Sinomania! | Search the China Web Center | China business center site index
Guide: Sinomania! > China News: Special

Billion plus shoppersU.S. Senate
China Trade Bill

Who voted against China?

WASHINGTON DC —By a greater than expected margin, the U.S. Senate voted in favor of granting Permanent Normal Trade Relations (PNTR) to China, opening the way for the landmark US-China trade agreement and China's accession to the World Trade Organization.

"America will have more influence in China with an outstretched hand then with a closed fist."
President Clinton

The Anti-China Vote
Senator Tim Hutchinson Republican from Arkansas
Senator Ben Nighthorse Campbell Republican from Colorado
Senator Jim Bunning Republican from Kentucky
Senator Barbara Mikulski
Senator Paul Sarbanes
Both Democrats from Maryland.
Senator Paul Wellstone Democrat from Minnesota
Senator Harry Reid Democrat from Nevada
Senator Bob Smith Republican from New Hampshire
Senator Jesse Helms Republican from North Carolina
Senator James Inhofe Republican from Oklahoma
Senator Arlen Specter Republican from Pennsylvania
Senator Ernest Hollings Democrat from South Carolina
Senator James Jeffords Republican from Vermont
Senator Robert Byrd Democrat from West Virginia
Senator Russell Feingold Democrat from Wisconsin

       Despite numerous delays and roadblocks from right-wing and anti-China senators, the yes votes totalled 83 to only 15 against China. The party split was mostly even. Of the total, 37 of the yes votes were Democrats to 46 Republicans.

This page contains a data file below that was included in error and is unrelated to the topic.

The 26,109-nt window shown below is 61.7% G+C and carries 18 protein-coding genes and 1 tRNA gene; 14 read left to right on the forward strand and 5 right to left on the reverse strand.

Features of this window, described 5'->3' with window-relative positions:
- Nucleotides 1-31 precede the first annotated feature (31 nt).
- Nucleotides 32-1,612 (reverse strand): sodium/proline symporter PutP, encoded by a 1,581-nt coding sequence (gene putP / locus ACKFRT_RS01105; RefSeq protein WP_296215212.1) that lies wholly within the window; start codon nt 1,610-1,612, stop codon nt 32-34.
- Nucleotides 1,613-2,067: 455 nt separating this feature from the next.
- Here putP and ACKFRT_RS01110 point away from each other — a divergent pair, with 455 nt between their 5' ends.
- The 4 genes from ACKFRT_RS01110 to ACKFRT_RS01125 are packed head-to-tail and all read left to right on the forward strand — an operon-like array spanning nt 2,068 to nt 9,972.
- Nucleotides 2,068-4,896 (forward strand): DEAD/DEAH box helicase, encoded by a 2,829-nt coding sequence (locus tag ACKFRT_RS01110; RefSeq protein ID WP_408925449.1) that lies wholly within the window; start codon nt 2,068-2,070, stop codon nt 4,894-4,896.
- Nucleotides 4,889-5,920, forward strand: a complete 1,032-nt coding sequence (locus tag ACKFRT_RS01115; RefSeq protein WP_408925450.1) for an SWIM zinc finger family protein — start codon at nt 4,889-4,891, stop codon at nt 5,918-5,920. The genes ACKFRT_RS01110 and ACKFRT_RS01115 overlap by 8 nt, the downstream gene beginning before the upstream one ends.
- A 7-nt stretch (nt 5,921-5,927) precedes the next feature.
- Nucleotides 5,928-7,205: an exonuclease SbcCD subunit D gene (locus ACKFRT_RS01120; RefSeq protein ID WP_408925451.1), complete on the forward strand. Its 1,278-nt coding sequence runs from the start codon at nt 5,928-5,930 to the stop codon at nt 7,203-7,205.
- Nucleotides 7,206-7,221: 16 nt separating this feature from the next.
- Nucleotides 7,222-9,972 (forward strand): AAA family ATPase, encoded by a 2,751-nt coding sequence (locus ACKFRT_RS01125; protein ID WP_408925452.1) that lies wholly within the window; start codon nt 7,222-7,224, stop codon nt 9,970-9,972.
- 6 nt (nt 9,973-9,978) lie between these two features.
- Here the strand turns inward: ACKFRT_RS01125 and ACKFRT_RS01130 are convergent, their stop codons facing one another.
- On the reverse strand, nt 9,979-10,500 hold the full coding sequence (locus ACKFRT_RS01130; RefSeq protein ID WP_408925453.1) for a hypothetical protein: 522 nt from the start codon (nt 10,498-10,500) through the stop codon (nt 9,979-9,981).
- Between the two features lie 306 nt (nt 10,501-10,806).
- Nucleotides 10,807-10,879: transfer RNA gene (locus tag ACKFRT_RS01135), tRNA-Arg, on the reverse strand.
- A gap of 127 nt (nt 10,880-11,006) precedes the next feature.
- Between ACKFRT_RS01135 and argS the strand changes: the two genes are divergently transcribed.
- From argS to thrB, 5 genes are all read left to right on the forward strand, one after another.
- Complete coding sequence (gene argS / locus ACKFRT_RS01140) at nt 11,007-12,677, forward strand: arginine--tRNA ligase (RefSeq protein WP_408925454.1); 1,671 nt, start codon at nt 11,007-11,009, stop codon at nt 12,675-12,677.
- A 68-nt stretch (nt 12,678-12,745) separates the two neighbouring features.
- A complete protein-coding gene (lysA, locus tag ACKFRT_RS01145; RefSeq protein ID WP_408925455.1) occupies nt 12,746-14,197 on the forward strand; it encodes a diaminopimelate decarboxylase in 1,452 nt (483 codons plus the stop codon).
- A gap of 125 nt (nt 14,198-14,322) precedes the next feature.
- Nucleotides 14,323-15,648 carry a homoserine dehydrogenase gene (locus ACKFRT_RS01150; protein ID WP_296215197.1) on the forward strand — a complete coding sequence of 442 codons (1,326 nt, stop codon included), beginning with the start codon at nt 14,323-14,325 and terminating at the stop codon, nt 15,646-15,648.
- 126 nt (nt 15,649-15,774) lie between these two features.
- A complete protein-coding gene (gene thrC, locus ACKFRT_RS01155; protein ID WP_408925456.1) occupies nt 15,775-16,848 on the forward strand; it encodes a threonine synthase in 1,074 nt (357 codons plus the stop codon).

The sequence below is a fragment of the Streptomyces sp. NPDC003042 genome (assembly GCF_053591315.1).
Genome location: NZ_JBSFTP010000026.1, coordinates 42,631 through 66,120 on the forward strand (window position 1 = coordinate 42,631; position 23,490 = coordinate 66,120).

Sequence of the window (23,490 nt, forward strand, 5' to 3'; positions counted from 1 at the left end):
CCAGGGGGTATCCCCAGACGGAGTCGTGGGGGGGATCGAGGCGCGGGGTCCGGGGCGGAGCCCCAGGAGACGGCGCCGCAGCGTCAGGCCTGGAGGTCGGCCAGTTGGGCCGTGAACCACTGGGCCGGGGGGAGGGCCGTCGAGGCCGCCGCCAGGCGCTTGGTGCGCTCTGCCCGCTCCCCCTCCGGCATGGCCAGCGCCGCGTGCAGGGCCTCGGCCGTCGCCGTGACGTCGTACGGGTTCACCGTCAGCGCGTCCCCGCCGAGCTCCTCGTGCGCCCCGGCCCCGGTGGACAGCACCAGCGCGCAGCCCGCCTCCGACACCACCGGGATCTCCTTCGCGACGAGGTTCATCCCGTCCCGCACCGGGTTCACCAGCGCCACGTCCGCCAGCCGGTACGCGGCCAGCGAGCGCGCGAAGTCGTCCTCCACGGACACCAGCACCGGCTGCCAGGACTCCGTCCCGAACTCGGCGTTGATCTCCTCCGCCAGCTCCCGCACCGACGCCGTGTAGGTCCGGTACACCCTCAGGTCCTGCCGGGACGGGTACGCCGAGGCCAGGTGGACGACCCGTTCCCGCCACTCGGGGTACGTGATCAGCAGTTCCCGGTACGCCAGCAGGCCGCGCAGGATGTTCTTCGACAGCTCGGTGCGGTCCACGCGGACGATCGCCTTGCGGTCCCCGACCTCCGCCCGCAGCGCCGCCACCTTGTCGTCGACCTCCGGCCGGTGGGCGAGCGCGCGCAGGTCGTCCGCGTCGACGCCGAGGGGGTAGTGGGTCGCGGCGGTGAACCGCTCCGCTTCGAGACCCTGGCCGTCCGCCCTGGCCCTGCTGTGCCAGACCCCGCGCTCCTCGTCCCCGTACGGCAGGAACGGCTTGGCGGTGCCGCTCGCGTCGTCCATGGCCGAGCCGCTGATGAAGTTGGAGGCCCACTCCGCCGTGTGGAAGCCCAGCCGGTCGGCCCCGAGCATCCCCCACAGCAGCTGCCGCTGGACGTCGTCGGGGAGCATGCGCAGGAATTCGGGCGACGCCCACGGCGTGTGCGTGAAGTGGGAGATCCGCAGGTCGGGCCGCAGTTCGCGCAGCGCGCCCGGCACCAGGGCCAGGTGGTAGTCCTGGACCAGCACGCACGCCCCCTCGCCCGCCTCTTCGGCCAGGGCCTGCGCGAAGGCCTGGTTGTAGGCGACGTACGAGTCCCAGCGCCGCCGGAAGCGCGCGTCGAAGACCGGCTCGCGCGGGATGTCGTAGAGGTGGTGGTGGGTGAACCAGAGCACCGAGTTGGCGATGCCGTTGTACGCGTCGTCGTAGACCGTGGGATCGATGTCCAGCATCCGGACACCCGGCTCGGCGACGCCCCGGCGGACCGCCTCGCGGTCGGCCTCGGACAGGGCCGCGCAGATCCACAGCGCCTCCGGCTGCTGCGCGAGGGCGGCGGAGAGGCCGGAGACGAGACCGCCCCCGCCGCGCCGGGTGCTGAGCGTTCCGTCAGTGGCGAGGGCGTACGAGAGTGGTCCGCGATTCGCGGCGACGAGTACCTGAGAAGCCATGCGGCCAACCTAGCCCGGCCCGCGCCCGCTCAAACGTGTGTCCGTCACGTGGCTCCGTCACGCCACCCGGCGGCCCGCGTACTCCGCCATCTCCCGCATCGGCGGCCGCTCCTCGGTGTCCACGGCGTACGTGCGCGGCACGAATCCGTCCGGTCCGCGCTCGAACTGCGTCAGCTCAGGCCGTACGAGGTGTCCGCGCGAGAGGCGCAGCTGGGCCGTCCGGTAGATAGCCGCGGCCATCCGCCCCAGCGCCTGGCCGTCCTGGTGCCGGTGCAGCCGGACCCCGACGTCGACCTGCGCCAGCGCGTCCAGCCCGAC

Before the final vote, arch conservative octogenarian Senators Robert Byrd and Jesse Helms took time on the Senate floor to condemn China. His hand shaking nervously, Senator Byrd concluded his remarks by saying "mark my words, we'll be taken to the cleaners." Jesse Helms, who spoke at length of how he has been interested in the Chinese people since he was a "little boy" called China a "brutal dictatorship" and compared its government to Nazi Germany. At left is a list of the 15 anti-China votes cast listed alphabetically by American state.

      The Senate bill now goes to President Clinton for signature. Clinton held a press conference after the vote and stressed the economic benefits for both sides once the trade agreement goes into effect and China joins the WTO.

       President Clinton's views were echoed by business leaders throughout the US. Marc Lackritz, president of the Securities Industry Association said the decision will "open a new frontier of opportunity for US investors and securities firms." Excitement about the impending new era in US-China relations was echoed by groups ranging from the American Farm Bureau to the Information Technology Industry Council.

       In a statement, the American Farm Bureau president said "Today's Senate vote to extend permanent normal trade relations to China is a major victory for America's farmers and ranchers. The increased farm exports that will result from this agreement, and China's membership in the World Trade Organization, will help boost our sagging farm economy and benefit Chinese consumers."

       Reaction from China was positive but cautious. The Chinese WTO delegation, led by chief negotiator Long Yongtu was in Geneva at the time the vote was recorded, working on the long process to China's accession to the WTO.

       China is now the fourth largest US trading partner. For full details on the impact of the US-China trade agreement and what it means to American businesses, read our special report.

©Sinomania!com, 1999-2000. All rights reserved.

 home  |  web center  |  news  |  stocks  |  travel maps  |  guide
 economy  |  culture  |  politics  |  buy books  |  buy music  |  buy videos

Copyright © 1998-2000 Sinomania!com. All rights reserved. Disclaimer.